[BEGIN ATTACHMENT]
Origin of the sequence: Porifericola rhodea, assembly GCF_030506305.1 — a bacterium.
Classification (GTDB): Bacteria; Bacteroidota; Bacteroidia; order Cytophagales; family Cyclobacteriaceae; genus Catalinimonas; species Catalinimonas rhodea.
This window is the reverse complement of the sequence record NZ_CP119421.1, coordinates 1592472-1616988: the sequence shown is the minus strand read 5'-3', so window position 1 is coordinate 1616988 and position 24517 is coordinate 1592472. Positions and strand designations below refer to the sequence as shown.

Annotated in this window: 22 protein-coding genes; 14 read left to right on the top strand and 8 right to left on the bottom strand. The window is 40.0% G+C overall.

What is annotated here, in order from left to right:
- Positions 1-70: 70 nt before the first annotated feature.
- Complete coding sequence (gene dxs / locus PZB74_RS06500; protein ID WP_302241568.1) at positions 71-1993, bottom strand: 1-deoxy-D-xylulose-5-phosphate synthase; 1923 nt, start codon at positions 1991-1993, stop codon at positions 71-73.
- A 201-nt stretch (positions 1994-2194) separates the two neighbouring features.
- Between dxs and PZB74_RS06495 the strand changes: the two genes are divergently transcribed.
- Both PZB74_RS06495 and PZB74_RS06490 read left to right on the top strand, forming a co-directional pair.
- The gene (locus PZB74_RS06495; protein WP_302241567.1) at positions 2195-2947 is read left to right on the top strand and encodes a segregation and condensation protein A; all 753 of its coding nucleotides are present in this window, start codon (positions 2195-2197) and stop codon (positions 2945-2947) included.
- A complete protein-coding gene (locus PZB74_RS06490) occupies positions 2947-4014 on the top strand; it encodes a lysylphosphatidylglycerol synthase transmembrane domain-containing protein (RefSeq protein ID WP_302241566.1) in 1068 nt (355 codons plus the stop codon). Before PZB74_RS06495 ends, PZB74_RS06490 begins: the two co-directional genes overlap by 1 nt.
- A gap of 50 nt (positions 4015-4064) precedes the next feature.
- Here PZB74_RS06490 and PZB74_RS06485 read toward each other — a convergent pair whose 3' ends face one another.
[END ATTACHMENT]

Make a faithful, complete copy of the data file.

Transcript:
Origin of the sequence: Porifericola rhodea, assembly GCF_030506305.1 — a bacterium.
Classification (GTDB): Bacteria; Bacteroidota; Bacteroidia; order Cytophagales; family Cyclobacteriaceae; genus Catalinimonas; species Catalinimonas rhodea.
This window is the reverse complement of the sequence record NZ_CP119421.1, coordinates 1592472-1616988: the sequence shown is the minus strand read 5'-3', so window position 1 is coordinate 1616988 and position 24517 is coordinate 1592472. Positions and strand designations below refer to the sequence as shown.

Annotated in this window: 22 protein-coding genes; 14 read left to right on the top strand and 8 right to left on the bottom strand. The window is 40.0% G+C overall.

What is annotated here, in order from left to right:
- Positions 1-70: 70 nt before the first annotated feature.
- Complete coding sequence (gene dxs / locus PZB74_RS06500; protein ID WP_302241568.1) at positions 71-1993, bottom strand: 1-deoxy-D-xylulose-5-phosphate synthase; 1923 nt, start codon at positions 1991-1993, stop codon at positions 71-73.
- A 201-nt stretch (positions 1994-2194) separates the two neighbouring features.
- Between dxs and PZB74_RS06495 the strand changes: the two genes are divergently transcribed.
- Both PZB74_RS06495 and PZB74_RS06490 read left to right on the top strand, forming a co-directional pair.
- The gene (locus PZB74_RS06495; protein WP_302241567.1) at positions 2195-2947 is read left to right on the top strand and encodes a segregation and condensation protein A; all 753 of its coding nucleotides are present in this window, start codon (positions 2195-2197) and stop codon (positions 2945-2947) included.
- A complete protein-coding gene (locus PZB74_RS06490) occupies positions 2947-4014 on the top strand; it encodes a lysylphosphatidylglycerol synthase transmembrane domain-containing protein (RefSeq protein ID WP_302241566.1) in 1068 nt (355 codons plus the stop codon). Before PZB74_RS06495 ends, PZB74_RS06490 begins: the two co-directional genes overlap by 1 nt.
- A gap of 50 nt (positions 4015-4064) precedes the next feature.
- Here PZB74_RS06490 and PZB74_RS06485 read toward each other — a convergent pair whose 3' ends face one another.